There are five keys:

1.         understand the moment of disruption;

2.         speed up the generational change;

3.         invest in technology;

4.         embrace social networks to exploit its vast distribution reach; and

5.         understand that newspaper companies must sell services instead of simply sell information. We can no longer afford to fear making mistakes.

Those media companies that do not take these measures may continue to survive for some time, but will surely sink in the digital ecosystem.

O Globo’s first tablet-exclusive product, ‘O Globo A Mais’, was launched half a year ago and is a great example of innovation in Brazil. Are you aware of other innovative digital projects coming up in the region, besides the popular foreign news products like Buzzfeed or The Huffington Post?

The use of all current platforms, including tablets, in creative and functional ways is an obligation for every publication. You have to reach people where they are and in the right moment. The big problem is not innovation in terms of device usage or creativity in terms of content. The biggest problem is the business model (revenue sources, revenue sharing, what to charge, how to charge, which products to distribute, how to deal with social networks, how to deal with Google and Facebook) that will support this new journalistic enterprise. The largest and most accomplished example of the region is UOL in Brazil, an information and services portal created by a traditional newspaper, which today has more than thrice the revenue of its parent company, Folha de S. Paulo.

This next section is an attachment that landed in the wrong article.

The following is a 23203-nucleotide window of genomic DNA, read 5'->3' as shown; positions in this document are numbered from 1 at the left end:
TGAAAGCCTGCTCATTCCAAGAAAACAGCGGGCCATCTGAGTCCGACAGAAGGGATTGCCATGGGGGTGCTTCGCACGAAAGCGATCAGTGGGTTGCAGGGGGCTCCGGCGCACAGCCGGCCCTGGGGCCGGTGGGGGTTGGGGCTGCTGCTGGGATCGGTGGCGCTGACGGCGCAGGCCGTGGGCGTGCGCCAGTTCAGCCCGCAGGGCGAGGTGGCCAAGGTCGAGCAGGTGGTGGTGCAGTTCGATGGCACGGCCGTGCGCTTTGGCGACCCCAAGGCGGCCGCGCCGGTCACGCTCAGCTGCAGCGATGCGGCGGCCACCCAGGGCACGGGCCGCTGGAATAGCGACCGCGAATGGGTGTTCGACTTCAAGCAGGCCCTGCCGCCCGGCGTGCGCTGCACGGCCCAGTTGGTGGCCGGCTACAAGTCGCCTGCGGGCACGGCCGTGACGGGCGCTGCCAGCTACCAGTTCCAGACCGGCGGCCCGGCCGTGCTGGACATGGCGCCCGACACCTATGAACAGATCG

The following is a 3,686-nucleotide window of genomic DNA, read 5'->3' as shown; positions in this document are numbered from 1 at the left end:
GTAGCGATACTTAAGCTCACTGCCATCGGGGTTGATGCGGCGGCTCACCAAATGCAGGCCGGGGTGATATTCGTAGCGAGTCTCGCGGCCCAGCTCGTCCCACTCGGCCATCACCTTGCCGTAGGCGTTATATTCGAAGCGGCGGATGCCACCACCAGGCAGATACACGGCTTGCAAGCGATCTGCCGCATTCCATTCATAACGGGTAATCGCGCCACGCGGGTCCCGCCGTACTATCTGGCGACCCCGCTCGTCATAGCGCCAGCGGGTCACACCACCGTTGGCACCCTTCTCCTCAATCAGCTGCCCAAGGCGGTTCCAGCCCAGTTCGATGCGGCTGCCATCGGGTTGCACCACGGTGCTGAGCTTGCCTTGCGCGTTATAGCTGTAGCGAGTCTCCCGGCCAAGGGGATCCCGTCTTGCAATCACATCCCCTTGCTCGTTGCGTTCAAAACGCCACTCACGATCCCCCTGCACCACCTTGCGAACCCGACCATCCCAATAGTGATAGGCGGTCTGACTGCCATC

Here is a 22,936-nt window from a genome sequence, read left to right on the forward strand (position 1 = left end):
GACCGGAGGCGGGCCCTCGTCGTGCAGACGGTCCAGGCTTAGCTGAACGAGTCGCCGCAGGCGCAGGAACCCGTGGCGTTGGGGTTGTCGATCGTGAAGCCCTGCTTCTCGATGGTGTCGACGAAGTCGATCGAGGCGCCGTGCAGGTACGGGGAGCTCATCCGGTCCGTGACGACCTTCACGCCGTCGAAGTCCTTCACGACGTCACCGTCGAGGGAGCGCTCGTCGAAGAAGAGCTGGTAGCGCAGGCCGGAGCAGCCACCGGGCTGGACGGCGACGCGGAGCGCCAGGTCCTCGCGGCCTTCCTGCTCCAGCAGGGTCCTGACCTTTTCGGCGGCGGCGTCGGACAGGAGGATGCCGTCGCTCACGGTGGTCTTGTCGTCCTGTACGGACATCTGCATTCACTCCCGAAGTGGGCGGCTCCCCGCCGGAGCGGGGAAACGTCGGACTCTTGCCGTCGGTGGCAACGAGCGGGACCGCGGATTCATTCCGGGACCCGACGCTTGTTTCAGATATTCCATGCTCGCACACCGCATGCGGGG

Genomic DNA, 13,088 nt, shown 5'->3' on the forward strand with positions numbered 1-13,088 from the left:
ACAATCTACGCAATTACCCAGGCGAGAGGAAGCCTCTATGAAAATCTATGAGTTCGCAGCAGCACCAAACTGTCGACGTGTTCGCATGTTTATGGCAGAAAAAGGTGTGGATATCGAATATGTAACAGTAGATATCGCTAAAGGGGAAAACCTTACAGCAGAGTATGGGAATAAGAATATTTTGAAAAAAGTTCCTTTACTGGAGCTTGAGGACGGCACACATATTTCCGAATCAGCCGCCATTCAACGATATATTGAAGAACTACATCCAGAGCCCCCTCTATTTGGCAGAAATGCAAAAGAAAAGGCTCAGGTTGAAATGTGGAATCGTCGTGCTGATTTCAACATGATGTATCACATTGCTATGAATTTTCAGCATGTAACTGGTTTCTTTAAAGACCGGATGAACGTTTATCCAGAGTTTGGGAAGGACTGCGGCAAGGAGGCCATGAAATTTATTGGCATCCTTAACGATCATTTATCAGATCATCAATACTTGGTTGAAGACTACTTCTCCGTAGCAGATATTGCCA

The Reuters Institute Digital News Report says that traditional brands remain strong in most markets, with cross-platform newspaper reach averaging 75% in most countries. But the report also says that pure players and aggregators are now more, or as, popular in the US, Japan, and Brazil. Why are pure players and aggregators especially strong in Brazil?

Yes, aggregators have larger audiences and higher revenues, particularly in Brazil. But one of the biggest aggregators, UOL, belongs to a newspaper, Folha de S.Paulo. Another great aggregator, G1, belongs to a traditional media company, Globo. There are independent aggregators, like Terra, which belongs to a telecommunications company, Telefonica-Vivo. Thus, we cannot say that traditional companies are losing ground in Brazil.